There’s something undeniably jarring about rain in Los Angeles. It’s as if the purpose of the city has fallen to the wayside and all inhabitants are forced to acknowledge their humanity and the fact that a world exists outside the car window. The veil of sunshine has dropped to the floor and your creaking windshield wipers perform their duty. A man huddles beneath the lip of the roof, illuminated by the neon “cocktails” sign above and the glowing gas prices in the distance. The monotony of the buildings lining the wide boulevards echoes itself for miles; the architectural nonchalance of a city built without a basement.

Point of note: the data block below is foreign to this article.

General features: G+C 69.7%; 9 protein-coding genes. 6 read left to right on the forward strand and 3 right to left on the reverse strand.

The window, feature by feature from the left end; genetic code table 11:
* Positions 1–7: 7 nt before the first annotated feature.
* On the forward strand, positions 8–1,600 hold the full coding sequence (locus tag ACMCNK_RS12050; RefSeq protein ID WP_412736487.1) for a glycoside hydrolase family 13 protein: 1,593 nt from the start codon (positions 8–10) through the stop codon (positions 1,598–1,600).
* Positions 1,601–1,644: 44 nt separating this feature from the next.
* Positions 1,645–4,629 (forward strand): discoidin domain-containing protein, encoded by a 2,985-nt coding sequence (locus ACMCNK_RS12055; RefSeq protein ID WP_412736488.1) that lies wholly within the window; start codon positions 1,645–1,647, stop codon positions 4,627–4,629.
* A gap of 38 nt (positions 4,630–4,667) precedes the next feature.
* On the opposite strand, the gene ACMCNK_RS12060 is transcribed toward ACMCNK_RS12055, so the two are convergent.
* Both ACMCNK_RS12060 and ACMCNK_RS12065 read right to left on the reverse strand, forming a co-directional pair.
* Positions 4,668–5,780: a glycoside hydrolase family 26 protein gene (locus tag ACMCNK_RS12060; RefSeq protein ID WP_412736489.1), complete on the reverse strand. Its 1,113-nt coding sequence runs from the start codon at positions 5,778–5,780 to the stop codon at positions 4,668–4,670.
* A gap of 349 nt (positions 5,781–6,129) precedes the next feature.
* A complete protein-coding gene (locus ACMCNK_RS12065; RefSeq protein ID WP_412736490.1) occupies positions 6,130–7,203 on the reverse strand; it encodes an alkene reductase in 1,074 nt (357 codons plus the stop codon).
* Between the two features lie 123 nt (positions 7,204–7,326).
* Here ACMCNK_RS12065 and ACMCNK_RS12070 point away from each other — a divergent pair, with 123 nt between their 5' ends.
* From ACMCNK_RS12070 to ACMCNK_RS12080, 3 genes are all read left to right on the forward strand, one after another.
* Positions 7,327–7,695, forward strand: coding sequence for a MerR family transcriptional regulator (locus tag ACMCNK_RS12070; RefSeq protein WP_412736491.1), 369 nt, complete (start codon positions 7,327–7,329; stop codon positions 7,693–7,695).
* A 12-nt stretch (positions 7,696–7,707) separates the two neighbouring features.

My mind wanders; over mountains, down rivers, trudging across massive plains, lingering in cities, landing at the other edge, the eastern edge. The colors dull and brighten and the land takes a deep, yogic breath. The bridges rise and fall again, carrying me home; swept past tired, old buildings, rumbling underneath it all in the warm tunnels, the maze and emerging again, back at square 2B. Somehow always back to 3rd street, where the rain was just rain and the people, people, the humanity stuffed into the pockets of their jackets and no windshield wipers to rust, just stale, comfortable air. There’s no signs for the cocktails, no neon, only milling crowds flocking to never-empty corners and green street signs adorned with familiar names and numbers. The faces you can’t forget, the people who are just this very moment, forgetting your face and the tone of your voice, letting you be forgotten, left a vague memory, stuck in the muted LA rain with only your windshield wipers.